To get the answer to the question on when to resole, understand the condition of your shoe. It is highly recommendable to resole when there’s a little rubber left.

Expenses to resole

There are two options when you want to get a resole. A full resole and a half resole. A half resole is the basic one which most company offers. If you can do it in the neighborhood then the cost will be around 30$-40$. It is difficult to find places that do it in 30$ because 38$ is the standard price most of the places charge.

If you have to ship it to the company, then you have to bear a two-way delivery charge which might cost you around 20-25$. In that case, it is wiser to send more pairs from your colleagues or friends together so that you can split the shipping cost.  

If your pair needs to have a toe-cap or rand repair then it’ll cost you around 10$ extra. But not all places offer a rand repair as it is a complicated process. Companies only repair rand which is in good condition, not worn out completely.

If the edges are long gone and the rand has formed a hole, the pair may be beyond repair. Rand repair can damage the fittings of the shoe and can minimize the performance of the shoe. 

How long resole take

The time duration of the whole process is a big concern because it can take up to six to eight weeks to resole depending on the proximity to a resoler. The resoler’s backlog, time taken for shipping, etc. affects the time needed to complete the process.

If you do not have another pair then you can’t continue climbing for weeks which is a drawback. So, it’s good if you can send one pair to resole just after buying a new pair. If you think you can carry on with ordinary sports shoes for few days, then you are too impulsive to have this thought. 

Where you can resole  

If you have a nearby resoler then you can try it because it’s cost-efficient and hassle free. But you don’t have one then stick to the well-known companies. The extra shipping cost will make up for the quality of the repair.

There is authentic resoler of the famous brands such as La Sportiva, Madrock, etc. You can get the exact shape of the model and size from resolers that have access to the original manufacturer.

The recommendations from fellow climbers in the community can help you to find a place that will do a good job. If the quality of the resole is not good, then your shoe will not fit properly and form a weird shape. So before spending your money research well and select a resoler with good review.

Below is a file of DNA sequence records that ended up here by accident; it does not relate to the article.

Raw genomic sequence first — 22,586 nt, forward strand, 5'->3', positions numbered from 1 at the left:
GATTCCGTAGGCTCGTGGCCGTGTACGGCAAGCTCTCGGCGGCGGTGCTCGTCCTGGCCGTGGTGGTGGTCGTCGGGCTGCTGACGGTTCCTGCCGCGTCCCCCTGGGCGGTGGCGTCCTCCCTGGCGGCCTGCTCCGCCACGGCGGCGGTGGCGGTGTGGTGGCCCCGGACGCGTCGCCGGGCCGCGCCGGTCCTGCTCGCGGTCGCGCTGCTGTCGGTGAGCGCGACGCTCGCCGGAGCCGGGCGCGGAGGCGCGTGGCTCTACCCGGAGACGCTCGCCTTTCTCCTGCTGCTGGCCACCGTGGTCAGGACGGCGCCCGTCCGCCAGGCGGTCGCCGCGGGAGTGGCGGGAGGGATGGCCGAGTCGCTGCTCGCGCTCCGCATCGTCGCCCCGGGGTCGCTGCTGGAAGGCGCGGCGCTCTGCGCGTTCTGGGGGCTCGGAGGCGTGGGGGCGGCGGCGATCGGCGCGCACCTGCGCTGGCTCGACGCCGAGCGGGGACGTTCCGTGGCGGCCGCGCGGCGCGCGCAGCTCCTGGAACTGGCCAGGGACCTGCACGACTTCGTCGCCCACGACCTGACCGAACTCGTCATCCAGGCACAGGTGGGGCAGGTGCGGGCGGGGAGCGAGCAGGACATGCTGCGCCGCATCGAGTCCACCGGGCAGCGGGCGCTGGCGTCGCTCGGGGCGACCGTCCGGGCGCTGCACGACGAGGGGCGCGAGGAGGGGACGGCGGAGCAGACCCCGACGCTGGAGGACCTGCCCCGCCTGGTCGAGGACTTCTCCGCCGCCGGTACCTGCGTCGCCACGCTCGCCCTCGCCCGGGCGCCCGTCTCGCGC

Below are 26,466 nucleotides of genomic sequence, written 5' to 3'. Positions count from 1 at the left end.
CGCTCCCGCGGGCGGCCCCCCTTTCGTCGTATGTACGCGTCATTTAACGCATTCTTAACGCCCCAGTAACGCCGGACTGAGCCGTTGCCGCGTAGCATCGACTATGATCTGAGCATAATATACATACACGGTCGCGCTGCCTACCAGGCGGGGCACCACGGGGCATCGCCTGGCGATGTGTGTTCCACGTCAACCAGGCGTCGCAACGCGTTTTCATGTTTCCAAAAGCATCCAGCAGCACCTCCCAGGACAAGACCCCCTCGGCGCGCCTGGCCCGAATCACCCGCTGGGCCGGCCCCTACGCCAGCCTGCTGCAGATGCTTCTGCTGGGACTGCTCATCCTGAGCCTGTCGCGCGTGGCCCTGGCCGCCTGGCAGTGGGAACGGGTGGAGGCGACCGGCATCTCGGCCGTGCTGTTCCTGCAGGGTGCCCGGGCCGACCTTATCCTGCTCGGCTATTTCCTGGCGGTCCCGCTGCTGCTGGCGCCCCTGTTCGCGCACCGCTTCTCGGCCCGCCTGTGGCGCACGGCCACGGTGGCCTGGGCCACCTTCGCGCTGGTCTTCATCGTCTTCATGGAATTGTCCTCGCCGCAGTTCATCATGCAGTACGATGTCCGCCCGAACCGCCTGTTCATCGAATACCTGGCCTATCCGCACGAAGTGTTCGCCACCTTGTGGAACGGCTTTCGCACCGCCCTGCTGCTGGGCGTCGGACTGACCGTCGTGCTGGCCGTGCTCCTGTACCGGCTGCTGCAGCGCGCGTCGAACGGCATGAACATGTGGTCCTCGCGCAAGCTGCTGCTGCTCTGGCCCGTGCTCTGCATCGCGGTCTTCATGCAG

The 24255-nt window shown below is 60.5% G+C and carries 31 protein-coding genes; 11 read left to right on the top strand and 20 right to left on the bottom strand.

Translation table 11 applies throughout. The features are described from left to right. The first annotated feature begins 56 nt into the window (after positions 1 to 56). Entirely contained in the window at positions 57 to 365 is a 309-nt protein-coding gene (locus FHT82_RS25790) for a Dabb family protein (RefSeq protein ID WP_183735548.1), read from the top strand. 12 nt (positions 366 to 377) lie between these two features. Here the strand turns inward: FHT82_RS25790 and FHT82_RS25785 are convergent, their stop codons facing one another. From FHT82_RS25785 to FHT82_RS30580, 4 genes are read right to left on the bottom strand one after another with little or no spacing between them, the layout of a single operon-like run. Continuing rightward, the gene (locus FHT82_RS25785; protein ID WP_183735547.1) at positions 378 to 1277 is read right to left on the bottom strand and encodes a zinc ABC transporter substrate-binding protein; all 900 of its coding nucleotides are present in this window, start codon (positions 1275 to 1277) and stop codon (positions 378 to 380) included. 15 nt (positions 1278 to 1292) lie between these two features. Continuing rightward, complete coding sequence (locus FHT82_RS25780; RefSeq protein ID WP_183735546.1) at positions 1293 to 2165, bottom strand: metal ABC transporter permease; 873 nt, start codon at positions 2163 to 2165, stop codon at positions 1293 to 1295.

Thickness and type of the rubber

Resolers will offer you rubber with different thicknesses and types of rubber. If you are getting resoled for first time, then choose 4mm thickness which is the standard one. Any size more than that will make you feel having less control over the shoe. While choosing rubber go for the same rubber as the original shoe to get the comfortable old setting. Stiff rubber wears out slowly than soft rubber. 

Resole or replace?

While the choice is absolutely yours to make, we can give you a comparative idea between resoling or replacing your climbing shoe. Good quality of climbing shoe costs around 180$-200$.

There are other pairs which start from 70$. Resole is absolutely worth the money depending on two factors. The first one is the condition of your shoe and the second one is the availability of a resoler nearby you. If you have only worn out the rubber and you have a resoler that won’t cost you an extra shipping charge, then yes, resole it. The expense of shipping and getting your resole done will cost you around 75-80$. You can purchase a new pair with this amount but with a less lot in quality. 


A pair of climbing shoes will not last forever. However, by properly taking care of the pair one can use them for years. Walking with climbing shoes on, wearing them for a long time without letting the pair dry out, etc. can damage the shoe earlier than time.

You can also read: How to Remove the Security Tag from Your Shoes